Sunday, July 4, 2010

July 4:

One of those hot still days. True summer. We're promised a heat wave this coming week. It has been very dry, no rain for well over a month. I live close to water but I think of myself as a soil-based person; I seem to be more aware of the nature of soils and more interested in them than most, if not all, of my friends. Our own private soil on this third-acre of happiness is sandy and thin, glacial moraine soil, underlain with gravel and the ground-up stone of glacial debris. It doesn't hold water long, so we have been watering busily, to save the grass, the shrubs, the younger of the trees.

Maybe I take an interest in the soil from thinking about the glacier, 5,000 feet thick, that overlay this land only 11-12,000 years ago. That strikes me as a wondrous fact. I wish more people thought about these things; it might make a difference of a sort. We live in four dimensions, in the space we occupy and, within that space, the fourth dimension of time, which stretches both before and behind and upon which our lives cannot help but have an affect. I think about this little piece of the landscape a lot. About ten years ago, digging around one of our hedges, I found a small midden of clam and oyster shells, almost certainly Indian in origin, left there when our third of an acre was covered with oak forest, or maybe before that, the ubiquitous red cedar, which still wants to reclaim this land for itself; we have several in the yard as it is, two in the front hedge, which I'm letting grow into trees because nothing is more boring than a hedge, and they seed constantly in the lawn. It's easy enough to imagine a band of the local Indians, or just a family, camping here and eating the mollusks they had gathered from the meadows below, now filled in, the same meadows where downtown Sag Harbor stands now.

And at the height of the glaciation this spot was three hundred miles from the coast.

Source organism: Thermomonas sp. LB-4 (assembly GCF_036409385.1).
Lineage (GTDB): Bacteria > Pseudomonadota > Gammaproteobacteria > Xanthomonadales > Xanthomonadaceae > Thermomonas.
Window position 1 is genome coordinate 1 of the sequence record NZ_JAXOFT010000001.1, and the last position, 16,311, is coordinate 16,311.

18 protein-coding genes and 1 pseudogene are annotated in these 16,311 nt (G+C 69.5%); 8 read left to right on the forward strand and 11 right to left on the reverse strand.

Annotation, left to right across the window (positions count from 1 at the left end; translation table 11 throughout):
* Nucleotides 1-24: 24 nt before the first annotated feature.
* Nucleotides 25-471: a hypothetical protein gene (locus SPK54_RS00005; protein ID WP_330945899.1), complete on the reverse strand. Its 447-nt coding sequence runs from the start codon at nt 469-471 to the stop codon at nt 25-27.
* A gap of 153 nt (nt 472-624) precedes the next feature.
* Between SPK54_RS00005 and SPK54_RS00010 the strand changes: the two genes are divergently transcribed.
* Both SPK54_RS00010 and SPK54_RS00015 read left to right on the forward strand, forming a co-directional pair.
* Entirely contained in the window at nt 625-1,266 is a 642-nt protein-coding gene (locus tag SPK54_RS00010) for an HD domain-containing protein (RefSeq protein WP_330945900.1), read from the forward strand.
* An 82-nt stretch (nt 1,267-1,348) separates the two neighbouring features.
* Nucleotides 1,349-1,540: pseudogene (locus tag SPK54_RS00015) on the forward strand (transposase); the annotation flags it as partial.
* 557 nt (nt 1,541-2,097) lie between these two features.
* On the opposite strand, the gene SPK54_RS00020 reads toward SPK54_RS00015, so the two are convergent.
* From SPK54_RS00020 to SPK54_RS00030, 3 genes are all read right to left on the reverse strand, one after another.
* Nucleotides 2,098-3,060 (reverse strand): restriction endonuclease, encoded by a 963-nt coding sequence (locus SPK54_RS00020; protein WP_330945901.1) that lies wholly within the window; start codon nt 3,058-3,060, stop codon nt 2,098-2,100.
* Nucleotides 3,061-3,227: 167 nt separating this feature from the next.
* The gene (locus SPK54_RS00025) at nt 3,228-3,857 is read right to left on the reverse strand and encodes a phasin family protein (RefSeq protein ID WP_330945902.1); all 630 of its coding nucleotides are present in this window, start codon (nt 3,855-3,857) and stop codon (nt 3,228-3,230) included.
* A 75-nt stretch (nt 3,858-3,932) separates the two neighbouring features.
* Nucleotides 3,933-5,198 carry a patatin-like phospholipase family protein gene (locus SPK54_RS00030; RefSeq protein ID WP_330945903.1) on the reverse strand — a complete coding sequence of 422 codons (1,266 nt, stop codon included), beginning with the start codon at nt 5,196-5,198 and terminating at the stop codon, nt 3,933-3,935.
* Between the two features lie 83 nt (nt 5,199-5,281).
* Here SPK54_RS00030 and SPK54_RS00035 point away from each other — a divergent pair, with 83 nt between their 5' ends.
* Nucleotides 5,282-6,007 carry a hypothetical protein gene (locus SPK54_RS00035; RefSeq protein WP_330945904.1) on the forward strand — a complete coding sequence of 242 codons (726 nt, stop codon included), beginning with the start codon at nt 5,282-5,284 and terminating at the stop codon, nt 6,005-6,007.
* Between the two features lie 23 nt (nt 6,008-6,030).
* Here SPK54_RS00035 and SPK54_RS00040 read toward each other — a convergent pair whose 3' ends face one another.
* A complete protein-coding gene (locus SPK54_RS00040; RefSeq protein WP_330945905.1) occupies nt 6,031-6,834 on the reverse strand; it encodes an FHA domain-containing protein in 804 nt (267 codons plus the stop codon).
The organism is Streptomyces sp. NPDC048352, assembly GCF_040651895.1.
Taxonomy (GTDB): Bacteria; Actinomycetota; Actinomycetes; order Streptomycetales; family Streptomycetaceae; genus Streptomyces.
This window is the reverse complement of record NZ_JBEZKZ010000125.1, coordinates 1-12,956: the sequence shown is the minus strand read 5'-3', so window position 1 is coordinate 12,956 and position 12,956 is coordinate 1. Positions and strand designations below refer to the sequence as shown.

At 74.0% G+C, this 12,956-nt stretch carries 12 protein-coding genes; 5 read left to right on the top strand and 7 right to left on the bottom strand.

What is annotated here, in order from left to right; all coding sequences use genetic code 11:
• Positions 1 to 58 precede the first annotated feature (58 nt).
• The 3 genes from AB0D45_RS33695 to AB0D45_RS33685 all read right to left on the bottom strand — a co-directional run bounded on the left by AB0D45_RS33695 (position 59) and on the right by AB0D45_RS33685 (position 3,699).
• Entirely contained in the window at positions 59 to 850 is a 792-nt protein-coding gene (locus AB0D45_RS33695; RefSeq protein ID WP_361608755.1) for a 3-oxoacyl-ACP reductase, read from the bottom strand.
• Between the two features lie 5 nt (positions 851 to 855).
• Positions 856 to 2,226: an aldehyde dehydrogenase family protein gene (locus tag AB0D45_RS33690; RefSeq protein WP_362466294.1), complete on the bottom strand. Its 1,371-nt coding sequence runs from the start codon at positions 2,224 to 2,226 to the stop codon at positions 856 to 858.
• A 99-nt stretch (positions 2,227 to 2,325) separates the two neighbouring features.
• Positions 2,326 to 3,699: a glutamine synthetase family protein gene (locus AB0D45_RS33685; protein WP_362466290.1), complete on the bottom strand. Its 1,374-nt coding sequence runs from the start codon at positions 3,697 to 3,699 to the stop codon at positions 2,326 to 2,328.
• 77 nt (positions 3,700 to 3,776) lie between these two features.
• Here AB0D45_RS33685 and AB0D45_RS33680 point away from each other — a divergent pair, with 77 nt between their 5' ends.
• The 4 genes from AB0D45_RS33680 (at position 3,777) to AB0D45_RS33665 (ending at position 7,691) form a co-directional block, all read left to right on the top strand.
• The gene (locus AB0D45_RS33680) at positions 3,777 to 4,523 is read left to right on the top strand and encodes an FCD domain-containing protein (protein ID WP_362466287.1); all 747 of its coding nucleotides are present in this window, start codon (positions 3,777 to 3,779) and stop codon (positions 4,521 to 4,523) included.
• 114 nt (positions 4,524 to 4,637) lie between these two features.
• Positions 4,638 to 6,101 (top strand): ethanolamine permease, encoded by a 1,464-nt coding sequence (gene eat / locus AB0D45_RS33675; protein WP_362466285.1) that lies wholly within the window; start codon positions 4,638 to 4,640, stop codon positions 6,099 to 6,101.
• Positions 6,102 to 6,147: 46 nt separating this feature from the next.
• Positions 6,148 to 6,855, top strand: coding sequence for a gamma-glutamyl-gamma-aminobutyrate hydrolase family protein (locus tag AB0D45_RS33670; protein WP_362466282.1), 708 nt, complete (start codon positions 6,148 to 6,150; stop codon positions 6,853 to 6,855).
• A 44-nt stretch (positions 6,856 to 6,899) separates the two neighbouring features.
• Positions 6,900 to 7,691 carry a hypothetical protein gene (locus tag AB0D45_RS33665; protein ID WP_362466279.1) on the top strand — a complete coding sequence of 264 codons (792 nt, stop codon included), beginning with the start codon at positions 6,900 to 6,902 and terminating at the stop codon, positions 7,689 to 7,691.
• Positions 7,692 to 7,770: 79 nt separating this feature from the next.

For me, these facts always give me pause; they are lessons in impermanence; and as I move toward old age and death I revel in it, oddly enough, knowing that the beaches will disappear in the not enormously distant future, what was incredibly valuable waterfront property will drown, the earth will shake off this destructive and thoughtless species and only a percentage of mankind will survive. And the question will be: then will we have attained wisdom?

I rather doubt it. Jonathan Swift said that he loved individual human beings but he found mankind itself loathsome. I think of mankind as not so much loathsome as clueless. Yet here I am, approaching old age, growing more cheerful by the day. Oh, I can get irritated, I can snap at people, sometimes I get seriously angry, and I drive with care because the roads are full of idiots on cell phones, driving at high speeds. Clueless. Oblivious. A few years ago we almost killed a woman who pulled out of a side street right in front of us, chattering away on her phone, too interested in her conversation to look both ways. We swerved, honked our horn; she jammed on her brakes. It clearly spooked her. Maybe she learned from it. But I doubt it. Nothing is harder to teach than a human being; usually it takes a death, or something very close to a death.

Still, I am not unhappy at the state of things. As an historian, I know it has been far worse in other times and places. And it isn't my burden any more. I spent five years in local government, doing what I felt to be my civic duty. I do my best to be kind to the people I know and love, and to strangers when they need kindness. I don't lecture anyone. I try to find reasons for those I love who are in pain to feel good about themselves, and about their futures. These things turn out to be satisfying to the soul. I have lived an extraordinarily fortunate life, and have some good stories to tell. What more could a peson want for the end game?

And then yesterday, while the fireworks were going off on two sides of MacArthur Airport in Islip, we picked up Lorraine's "new" granddaughter, a child given away by Lorraine's own daughter at childbirth. We had never met her; only recently had Lorraine established contact. And she's smart and charming and interesting, a poet, 24 years old, and witty to boot. It's like the line in Yeats's late great poem "Lapis Lazuli," about the little piece of sculpture in that soft blue stone where the old men are climbing a trail on a mountain and looking down on the life below, and "their ancient glittering eyes are gay."